Sarah Smith, Forum Communications Co., Published May 25 2012
Invasion of forest tent caterpillars finds way into Park Rapids trees
The one-inch black worms are crawling up the walls of the Park Rapids Area Library, among other sun-dappled buildings.
They are defoliating trees throughout the city, having devoured many in the county, likely the result of a warm winter and ideal spring conditions.
A once-in-a-decade phenomenon, forest tent caterpillars are about right on time, according to the Minnesota DNR. They peaked in 2001-02, when millions of acres of trees throughout the state were defoliated.
But this year’s invasion, aided by a balmy winter, likely won’t be much more than a nuisance, predicted NDSU Extension entomologist Jan Knodel.
Unless they’re left to proliferate. Very young trees and those ravaged by other factors are usually hit harder, she said.
Tree owners can get ahead of the invasion before they see the worms crawling. Generally eggs are visible on tree branches, or look for a milky-colored web, a sure sign they’ve settled in – hence the name “tent caterpillars.”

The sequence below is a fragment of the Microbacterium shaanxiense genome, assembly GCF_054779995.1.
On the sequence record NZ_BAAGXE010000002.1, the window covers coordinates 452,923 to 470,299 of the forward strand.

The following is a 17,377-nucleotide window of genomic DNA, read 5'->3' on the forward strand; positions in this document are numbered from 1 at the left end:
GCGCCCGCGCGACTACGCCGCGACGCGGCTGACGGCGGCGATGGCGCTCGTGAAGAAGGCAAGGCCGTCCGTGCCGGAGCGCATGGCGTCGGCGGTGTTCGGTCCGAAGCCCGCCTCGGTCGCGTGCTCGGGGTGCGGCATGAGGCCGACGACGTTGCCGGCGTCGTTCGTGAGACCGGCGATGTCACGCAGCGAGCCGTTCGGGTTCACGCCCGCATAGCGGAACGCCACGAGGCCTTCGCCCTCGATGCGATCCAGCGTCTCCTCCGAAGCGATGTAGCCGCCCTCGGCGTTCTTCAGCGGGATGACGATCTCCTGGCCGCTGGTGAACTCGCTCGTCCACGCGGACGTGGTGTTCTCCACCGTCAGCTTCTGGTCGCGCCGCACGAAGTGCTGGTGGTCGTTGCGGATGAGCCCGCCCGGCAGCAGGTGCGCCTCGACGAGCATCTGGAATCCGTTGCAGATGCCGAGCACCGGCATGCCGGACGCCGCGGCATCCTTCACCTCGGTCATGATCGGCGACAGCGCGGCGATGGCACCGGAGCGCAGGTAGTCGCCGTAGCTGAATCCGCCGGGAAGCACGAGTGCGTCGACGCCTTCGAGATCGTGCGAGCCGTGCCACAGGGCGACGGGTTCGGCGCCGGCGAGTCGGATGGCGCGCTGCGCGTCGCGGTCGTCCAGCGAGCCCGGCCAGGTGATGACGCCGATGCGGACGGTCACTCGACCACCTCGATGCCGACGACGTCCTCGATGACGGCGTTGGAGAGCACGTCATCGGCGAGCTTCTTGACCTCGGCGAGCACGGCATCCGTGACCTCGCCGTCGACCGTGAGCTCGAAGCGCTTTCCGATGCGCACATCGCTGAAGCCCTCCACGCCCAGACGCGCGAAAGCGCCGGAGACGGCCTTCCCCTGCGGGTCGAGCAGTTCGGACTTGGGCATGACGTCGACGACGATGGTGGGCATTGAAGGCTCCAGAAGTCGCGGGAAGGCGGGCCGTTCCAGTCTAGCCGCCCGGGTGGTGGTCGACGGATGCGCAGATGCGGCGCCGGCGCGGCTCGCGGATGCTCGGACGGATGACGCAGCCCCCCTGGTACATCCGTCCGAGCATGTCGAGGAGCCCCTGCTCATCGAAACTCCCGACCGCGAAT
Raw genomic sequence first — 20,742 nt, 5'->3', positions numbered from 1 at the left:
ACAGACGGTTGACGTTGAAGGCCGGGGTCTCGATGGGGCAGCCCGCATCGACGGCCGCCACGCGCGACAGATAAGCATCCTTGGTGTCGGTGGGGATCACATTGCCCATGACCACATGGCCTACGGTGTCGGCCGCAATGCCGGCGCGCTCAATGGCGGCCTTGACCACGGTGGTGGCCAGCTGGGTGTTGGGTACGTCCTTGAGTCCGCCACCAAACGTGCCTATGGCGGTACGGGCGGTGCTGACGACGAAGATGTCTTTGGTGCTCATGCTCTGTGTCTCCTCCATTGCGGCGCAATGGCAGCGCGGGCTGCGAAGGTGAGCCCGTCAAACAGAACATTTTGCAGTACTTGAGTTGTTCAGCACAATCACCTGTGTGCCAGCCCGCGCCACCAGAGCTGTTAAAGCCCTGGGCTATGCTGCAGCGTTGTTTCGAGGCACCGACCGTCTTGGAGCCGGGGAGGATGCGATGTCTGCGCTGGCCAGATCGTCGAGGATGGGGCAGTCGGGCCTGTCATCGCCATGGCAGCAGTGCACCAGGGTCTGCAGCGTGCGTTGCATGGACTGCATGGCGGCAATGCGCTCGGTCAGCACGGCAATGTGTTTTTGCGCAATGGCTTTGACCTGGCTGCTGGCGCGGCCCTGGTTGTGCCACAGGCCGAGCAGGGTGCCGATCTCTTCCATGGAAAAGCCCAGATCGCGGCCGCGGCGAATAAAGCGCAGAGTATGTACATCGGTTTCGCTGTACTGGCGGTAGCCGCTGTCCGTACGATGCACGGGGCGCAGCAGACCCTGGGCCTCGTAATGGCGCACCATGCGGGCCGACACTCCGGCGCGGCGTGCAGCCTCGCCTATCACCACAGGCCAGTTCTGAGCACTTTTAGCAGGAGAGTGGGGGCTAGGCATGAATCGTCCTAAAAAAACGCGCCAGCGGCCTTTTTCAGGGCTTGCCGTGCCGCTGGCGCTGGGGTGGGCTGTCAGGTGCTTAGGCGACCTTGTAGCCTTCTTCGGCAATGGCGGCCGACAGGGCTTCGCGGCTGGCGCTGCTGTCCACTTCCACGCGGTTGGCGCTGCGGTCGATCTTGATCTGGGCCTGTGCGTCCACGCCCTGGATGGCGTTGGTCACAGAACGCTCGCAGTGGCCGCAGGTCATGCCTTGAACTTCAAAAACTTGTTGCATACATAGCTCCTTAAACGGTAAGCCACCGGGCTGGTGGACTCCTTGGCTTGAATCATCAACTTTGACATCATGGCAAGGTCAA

“We recommend a bacteria natural control called Bacillus thuringiensis, or BT,” she said. “It works when they eat it and it causes their stomachs to essentially rupture, killing the insect.”
BT, which has numerous trade names, is found in most garden centers or greenhouses, she said.
“It’s environmentally friendly,” she added.
You can also use insecticides such as Sevin and Malathion, she said, but watch for drift. Malathion can take the paint off a car.
Lavonne Edelman called to say Lake George is peppered with the tents and worms emerging from them.
“They’re so bad in some places,” she said. “I don’t think people take care of them,” she added of the webs. By care-taking, she meant elimination.
“You want to examine the foliage,” Knodel suggested. “Usually 10 days after the eggs hatch, you’d want to spray. You don’t want to wait too long.”
Their preferred diet is fruit trees, but they diversify their food triangle by munching on maples, ash and nearby plants.
“A lot of times they’re kept in check naturally by biological control,” Knodel said. “There are some viruses that attack the caterpillars and then there’s predators like birds or parasitic wasps that attack them, so they can be kept in check naturally.”
But once the population gets very high, it’s “hard for the biological control to keep them” in check.
“Most trees can tolerate the defoliation, but if they’re stressed from drought or real young trees that don’t have as many branches, they’re more susceptible,” she said.
And once attacked, they can be susceptible to other tree diseases.”
Sarah Smith writes for the Park Rapids Enterprise
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